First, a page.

“Eli?” Charlie has her phone out, shining the flashlight around to make sure more rubble wasn’t about to collapse on top of them. She knows it’s been all of thirty seconds, but it already feels like they’ve been stuck down here for hours. “Oi, make a noise so I know you’re still up there, would you?”
“Hey.” Eli’s silhouette appears at the top of the hole again, backlit by the midafternoon sun. “I couldn’t find anything. But, um. Charlie, I think our friend is close.”
“Close.” Shit shit shit. They came out here straight after school, she isn’t even packing a can of mace right now. “Are you sure?”
“I can hear him. So. I’m gonna go . . . see if he’ll help. You two just stay here, okay?”
“Woah, hold on.” Charlie feels panic starting to rise up inside her and tries to force it down. “I don’t know if we should be splitting up.”
“Eli?” Isabelle sounds nervous now, and moves back to stand beside Charlie. “You’re leaving?”
“I’ll be back. I promise,” he says fiercely. “It’s gonna be okay.”
He’s gone before either of them can say another word, the sound of his footsteps fading quickly into the distance. Charlie drops into a crouch and pulls off her backpack, digging through it to look for anything that she could repurpose into some sort of weapon. A mechanical pencil is the best she has, unless she can manage to bore the rogue to death by reading it her copy of The Scarlet Letter.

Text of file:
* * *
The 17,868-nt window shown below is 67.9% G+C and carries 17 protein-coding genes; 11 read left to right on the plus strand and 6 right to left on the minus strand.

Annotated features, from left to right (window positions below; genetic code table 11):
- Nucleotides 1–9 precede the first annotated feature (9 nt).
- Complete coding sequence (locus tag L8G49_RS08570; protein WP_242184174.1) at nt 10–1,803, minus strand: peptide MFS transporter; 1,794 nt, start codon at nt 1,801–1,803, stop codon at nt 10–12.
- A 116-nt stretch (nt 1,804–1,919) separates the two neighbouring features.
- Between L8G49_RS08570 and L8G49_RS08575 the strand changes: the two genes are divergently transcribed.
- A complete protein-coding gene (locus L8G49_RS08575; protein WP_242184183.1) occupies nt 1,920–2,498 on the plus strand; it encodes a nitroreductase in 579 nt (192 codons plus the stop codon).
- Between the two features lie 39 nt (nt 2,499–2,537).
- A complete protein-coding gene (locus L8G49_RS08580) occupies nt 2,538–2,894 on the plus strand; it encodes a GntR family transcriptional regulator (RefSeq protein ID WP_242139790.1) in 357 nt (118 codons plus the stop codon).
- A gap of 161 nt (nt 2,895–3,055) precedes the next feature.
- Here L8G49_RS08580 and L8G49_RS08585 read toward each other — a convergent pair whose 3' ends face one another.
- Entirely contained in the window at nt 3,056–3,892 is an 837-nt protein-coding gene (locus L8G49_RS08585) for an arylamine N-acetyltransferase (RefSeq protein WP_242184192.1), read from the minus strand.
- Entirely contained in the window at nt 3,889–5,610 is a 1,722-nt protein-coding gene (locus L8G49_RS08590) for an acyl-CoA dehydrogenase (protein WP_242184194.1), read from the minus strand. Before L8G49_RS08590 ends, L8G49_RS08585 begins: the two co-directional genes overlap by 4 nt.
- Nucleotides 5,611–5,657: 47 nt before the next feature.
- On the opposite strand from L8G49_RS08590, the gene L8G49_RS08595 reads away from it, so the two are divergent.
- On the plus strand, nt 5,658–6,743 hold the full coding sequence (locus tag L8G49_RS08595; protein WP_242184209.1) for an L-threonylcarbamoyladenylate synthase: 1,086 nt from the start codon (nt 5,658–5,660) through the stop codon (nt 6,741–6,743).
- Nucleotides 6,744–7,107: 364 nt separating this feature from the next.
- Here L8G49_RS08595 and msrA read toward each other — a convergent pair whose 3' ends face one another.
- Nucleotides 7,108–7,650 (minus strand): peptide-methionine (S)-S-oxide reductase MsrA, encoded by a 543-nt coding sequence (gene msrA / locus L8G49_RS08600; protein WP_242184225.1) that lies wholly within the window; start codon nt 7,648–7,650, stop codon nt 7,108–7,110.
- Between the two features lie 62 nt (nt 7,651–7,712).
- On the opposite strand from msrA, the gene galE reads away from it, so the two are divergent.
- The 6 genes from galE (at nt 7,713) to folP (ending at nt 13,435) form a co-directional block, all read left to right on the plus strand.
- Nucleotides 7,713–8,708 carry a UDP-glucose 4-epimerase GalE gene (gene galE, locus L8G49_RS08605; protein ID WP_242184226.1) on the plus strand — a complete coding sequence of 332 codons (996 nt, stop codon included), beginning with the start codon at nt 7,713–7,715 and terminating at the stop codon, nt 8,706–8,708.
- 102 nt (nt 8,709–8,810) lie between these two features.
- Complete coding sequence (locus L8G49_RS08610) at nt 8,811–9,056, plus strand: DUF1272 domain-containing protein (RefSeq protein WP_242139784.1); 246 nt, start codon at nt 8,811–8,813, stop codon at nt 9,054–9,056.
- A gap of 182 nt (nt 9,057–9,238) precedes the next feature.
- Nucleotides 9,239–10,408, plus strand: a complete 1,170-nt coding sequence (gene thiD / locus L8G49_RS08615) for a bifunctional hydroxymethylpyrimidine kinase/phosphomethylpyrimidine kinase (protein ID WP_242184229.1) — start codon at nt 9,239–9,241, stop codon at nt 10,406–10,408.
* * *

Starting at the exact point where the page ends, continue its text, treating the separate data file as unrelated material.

That’s a solid plan B, anyway.
“Charlie.” Isabelle tugs on her sleeve, looking uncertain. “Are you freaking out?”
“I’m good, kiddo. Just . . .” Lie, lie, lie. “I’m not wild about small spaces. That’s all.”
Whatever Isabelle was about to say is cut off by a sound above them: heavy footsteps and heavier breathing, snapping twigs and a snuffling growl. Her eyes go wide and afraid, and seeing that, Charlie shoves down her own fear as she lifts a finger to her lips, then covers her own mouth with one hand. Isabelle follows suit, staring up towards the bare treetops and the blue sky overhead, nearly vibrating with tension.